Methods for distinguishing apoptotic from necrotic cells and measuring their clearance
Three major morphological types of cell death can be distinguished: type I (apoptotic cell death), type 11 (autophagic cell death), and type III (necrotic cell death). Details of the pathways of apoptotic and autophagic cell death have been described, and distinct biochemical markers have been identified. However, no distinct surface or biochemical markers of necrotic cell death have been identified yet, and only negative markers are available. These include absence of apoptotic parameters (caspase activation, cytochrome c release, and oligonucleosomal DNA fragmentation) and differential kinetics of cell death markers (phosphatidylserine exposure and cell membrane permeabilization). Moreover, a confounding factor is that apoptotic cells in the absence of phagocytosis proceed to secondary necrosis, which has many morphological features of primary necrotic cells. Secondary necrotic cells have already gone through an apoptotic stage, and so it is generally advisable in cell death research to perform time kinetics of cell death parameters. This chapter concentrates on methods that can distinguish apoptosis from necrosis on three different levels (morphological, biochemical, and analysis of cell-cell interactions) and emphasizes that only a combination of several techniques can correctly characterize cell death type. First, we describe analysis of apoptotic versus necrotic morphology by time-lapse microscopy, flow fluorocytometry, and transmission electron microscopy. We also discuss various biochemical techniques for analysis of cell surface markers (phosphatidylserine exposure versus cell permeability by flow fluorocytometry), cellular markers such as DNA fragmentation (flow fluorocytometry), caspase activation, Bid cleavage, and cytochrome c release (Western blotting). Next, we describe how primary and secondary necrotic cells can be distinguished by analysis of supernatant for caspases, HMGB1, and release of cytokeratin 18. Finally, we discuss cell-cell interactions during cell death and describe a quantitative method for examining dead cell clearance by flow fluorocytometry. A selection of techniques that can be used to study internalization mechanisms used by phagocytes to engulf dying cells is also presented, such as scanning and transmission electron microscopy and fluorescence microscopy.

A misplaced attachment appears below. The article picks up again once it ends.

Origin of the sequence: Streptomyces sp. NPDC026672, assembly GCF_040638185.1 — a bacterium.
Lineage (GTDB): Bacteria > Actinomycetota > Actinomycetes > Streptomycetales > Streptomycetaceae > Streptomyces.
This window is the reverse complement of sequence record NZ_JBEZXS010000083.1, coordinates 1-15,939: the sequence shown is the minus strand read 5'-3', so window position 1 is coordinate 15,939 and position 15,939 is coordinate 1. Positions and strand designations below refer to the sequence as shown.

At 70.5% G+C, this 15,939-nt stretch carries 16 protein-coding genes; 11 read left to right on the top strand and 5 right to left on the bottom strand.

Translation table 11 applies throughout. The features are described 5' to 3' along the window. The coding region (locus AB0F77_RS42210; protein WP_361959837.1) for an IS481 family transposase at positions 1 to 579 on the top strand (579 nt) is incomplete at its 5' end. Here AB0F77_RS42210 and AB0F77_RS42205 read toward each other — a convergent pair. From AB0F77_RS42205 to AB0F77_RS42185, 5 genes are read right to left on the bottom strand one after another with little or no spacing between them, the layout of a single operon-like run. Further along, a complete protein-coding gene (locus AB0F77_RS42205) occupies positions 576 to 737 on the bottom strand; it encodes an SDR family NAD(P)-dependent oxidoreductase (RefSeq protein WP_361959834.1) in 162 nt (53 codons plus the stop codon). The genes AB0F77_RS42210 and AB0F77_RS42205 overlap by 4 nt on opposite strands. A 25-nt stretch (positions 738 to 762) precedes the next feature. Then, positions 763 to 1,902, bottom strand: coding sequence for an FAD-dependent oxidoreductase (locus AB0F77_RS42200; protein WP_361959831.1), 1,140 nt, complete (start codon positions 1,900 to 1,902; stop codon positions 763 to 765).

Source (journal)
Methods in enzymology. - New York, N.Y.
New York, N.Y. : 2008
442 (2008) , p. 307-341
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Creation 18.10.2018
Last edited 18.02.2023
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